One of the mysteries of the English language finally explained.
The diminution or counteraction of an effect by its own influence on the process giving rise to it, as when a high level of a particular hormone in the blood may inhibit further secretion of that hormone, or where the result of a certain action may inhibit further performance of that action.
- ‘Control of CRH and ACTH release is maintained through negative feedback by cortisol at the hypothalamic and pituitary levels.’
- ‘Bursting has also been recorded in vivo, where it can be directly observed to exert negative feedback on plasma glucose levels.’
- ‘Furthermore, elevated serum fibrin and fibrinogen degradation products inhibit the conversion of fibrinogen to fibrin by negative feedback; and therefore interfere with fibrin polymerization.’
- ‘Control of cortisol release is through negative feedback of the hormone at all levels of the HPI axis.’
- ‘Exogenous steroids exert negative feedback on central glucocorticoid receptors, suppressing the secretion of corticotrophic hormone and adrenocorticotrophic hormone and reducing cortisol secretion from the adrenal.’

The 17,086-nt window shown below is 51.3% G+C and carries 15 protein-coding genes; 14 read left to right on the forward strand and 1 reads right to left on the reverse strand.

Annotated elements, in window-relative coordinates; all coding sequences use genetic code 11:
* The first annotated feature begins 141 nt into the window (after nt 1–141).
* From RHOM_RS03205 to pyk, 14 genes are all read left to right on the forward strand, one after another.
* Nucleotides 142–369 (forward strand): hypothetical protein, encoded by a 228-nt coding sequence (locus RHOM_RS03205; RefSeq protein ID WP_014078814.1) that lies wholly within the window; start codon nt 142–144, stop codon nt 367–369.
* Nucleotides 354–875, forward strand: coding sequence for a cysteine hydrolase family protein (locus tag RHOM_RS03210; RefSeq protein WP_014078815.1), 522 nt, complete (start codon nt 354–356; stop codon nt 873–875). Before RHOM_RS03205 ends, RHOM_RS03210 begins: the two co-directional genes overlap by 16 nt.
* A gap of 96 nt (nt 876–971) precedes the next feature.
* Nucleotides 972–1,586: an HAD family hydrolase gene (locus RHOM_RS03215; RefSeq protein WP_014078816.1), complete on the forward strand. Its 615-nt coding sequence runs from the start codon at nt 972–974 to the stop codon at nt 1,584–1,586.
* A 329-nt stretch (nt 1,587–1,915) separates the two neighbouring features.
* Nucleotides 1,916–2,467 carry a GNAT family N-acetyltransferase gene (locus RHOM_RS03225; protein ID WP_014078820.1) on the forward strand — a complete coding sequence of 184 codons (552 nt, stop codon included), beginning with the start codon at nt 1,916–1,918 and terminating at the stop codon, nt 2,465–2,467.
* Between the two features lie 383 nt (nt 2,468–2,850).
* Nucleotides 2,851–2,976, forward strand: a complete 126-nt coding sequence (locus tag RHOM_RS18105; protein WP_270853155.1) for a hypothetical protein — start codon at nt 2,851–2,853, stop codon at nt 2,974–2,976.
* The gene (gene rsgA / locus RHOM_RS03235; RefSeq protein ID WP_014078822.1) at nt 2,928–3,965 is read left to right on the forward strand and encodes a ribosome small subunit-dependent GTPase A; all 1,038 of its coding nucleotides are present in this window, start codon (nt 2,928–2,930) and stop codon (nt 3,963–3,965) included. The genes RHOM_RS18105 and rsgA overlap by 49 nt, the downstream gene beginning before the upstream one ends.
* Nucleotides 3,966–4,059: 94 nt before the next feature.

The return of part of an output signal to the input, which is out of phase with it, so that amplifier gain is reduced and the output is improved.
- ‘We are able to provide an intuitive understanding of this result, because when the activators are fixed, both models reduce to a single delay differential equation with negative feedback.’
- ‘It is therefore intriguing that the Shh network has evolved and exploited positive feedback to create a switch and negative feedback to dampen noise and thereby maintain the robust properties of the switch.’
- ‘The earliest guitar amps from the Tweed era did not have negative feedback, a simplicity that yielded higher distortion and allowed the speaker to emote more character.’
- ‘This result indicates that negative feedback reduces system noise and enables a robust transition in cell state within a narrow Shh signal concentration range near the deterministically predicted switching point.’
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